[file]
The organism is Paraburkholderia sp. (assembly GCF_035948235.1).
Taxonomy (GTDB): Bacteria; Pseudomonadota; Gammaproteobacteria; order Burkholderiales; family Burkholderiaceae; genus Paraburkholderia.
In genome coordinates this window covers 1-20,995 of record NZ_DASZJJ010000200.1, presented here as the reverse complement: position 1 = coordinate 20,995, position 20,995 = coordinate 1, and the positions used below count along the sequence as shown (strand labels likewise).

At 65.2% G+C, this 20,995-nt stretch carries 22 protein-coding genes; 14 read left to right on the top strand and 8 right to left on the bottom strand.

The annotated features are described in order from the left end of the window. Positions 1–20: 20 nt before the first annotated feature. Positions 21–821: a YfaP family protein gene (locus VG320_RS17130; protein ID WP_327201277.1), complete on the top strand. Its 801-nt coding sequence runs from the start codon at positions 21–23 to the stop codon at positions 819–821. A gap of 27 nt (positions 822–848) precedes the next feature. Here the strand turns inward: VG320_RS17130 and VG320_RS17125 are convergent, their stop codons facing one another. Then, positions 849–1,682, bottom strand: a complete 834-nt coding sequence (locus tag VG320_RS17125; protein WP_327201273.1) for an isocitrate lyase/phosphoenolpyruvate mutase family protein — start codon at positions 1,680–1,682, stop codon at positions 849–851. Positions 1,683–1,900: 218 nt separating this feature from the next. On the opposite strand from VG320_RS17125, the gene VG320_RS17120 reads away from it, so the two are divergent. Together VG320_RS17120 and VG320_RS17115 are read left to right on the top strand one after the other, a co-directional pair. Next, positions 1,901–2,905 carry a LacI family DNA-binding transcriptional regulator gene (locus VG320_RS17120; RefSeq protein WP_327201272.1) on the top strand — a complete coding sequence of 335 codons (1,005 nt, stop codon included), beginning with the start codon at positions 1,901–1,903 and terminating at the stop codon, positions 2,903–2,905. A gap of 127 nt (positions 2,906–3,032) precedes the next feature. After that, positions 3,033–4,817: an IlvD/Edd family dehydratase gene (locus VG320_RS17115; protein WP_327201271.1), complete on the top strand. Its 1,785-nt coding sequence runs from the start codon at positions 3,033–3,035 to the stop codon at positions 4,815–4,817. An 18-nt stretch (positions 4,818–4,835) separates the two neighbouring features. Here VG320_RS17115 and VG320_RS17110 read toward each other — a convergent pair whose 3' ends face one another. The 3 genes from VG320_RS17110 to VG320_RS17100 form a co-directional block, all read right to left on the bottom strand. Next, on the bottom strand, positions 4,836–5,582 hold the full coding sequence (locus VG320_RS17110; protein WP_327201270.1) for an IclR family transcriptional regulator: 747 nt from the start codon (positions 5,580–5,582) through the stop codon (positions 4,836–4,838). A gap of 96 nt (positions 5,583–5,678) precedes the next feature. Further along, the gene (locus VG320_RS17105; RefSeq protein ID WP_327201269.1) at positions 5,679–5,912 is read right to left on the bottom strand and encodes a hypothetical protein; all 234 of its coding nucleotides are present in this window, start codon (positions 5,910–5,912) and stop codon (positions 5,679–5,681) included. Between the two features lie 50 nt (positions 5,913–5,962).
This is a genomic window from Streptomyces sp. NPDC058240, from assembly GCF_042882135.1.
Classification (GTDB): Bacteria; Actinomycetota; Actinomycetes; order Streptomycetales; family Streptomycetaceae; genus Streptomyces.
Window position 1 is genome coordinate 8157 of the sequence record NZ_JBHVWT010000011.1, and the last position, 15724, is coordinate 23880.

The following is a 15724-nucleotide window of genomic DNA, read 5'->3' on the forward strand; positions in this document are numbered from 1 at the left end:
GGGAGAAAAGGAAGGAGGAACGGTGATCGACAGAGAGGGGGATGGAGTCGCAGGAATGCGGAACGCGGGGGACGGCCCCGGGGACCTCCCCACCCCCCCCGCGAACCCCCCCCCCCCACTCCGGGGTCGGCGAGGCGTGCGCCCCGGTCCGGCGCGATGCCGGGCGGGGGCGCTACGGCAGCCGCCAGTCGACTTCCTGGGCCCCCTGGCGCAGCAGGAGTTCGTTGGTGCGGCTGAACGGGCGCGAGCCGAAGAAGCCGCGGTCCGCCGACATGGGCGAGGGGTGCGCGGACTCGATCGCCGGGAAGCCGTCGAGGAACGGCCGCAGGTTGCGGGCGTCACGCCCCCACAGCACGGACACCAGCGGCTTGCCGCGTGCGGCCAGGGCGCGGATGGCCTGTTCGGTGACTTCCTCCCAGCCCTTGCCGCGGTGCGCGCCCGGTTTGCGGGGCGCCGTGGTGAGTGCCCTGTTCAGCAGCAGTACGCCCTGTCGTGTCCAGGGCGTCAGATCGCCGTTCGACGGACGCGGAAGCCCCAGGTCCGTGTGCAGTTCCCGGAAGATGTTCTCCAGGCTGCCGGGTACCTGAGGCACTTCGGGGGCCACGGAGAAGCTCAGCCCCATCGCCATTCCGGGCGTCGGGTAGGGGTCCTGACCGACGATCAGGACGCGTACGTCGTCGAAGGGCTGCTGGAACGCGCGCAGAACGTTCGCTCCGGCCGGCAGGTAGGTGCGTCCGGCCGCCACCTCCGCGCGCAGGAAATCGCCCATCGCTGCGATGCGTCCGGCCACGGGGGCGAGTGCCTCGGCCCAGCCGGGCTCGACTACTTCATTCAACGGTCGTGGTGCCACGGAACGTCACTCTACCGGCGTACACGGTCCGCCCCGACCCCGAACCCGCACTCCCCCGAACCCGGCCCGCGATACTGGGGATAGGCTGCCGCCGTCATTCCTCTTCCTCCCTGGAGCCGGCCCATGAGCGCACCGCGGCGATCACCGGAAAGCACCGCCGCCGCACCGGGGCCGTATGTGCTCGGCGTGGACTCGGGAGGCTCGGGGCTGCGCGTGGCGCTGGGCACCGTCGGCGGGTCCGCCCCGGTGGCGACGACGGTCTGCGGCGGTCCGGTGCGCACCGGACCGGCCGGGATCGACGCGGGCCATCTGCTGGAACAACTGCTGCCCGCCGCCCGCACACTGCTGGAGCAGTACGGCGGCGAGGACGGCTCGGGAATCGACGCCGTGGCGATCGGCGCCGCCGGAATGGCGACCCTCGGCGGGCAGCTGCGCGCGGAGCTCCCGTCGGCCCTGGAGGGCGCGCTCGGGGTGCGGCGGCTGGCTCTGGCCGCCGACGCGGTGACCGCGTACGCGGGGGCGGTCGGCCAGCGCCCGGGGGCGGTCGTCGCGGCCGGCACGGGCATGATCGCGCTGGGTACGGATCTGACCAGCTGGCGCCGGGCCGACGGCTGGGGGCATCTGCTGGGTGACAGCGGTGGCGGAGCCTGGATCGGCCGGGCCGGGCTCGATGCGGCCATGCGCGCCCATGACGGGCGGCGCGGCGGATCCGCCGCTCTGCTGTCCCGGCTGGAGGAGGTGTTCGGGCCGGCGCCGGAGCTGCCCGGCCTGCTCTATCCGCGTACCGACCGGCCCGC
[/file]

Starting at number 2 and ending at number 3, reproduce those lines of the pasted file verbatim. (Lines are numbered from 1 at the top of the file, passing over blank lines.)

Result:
Taxonomy (GTDB): Bacteria; Pseudomonadota; Gammaproteobacteria; order Burkholderiales; family Burkholderiaceae; genus Paraburkholderia.
In genome coordinates this window covers 1-20,995 of record NZ_DASZJJ010000200.1, presented here as the reverse complement: position 1 = coordinate 20,995, position 20,995 = coordinate 1, and the positions used below count along the sequence as shown (strand labels likewise).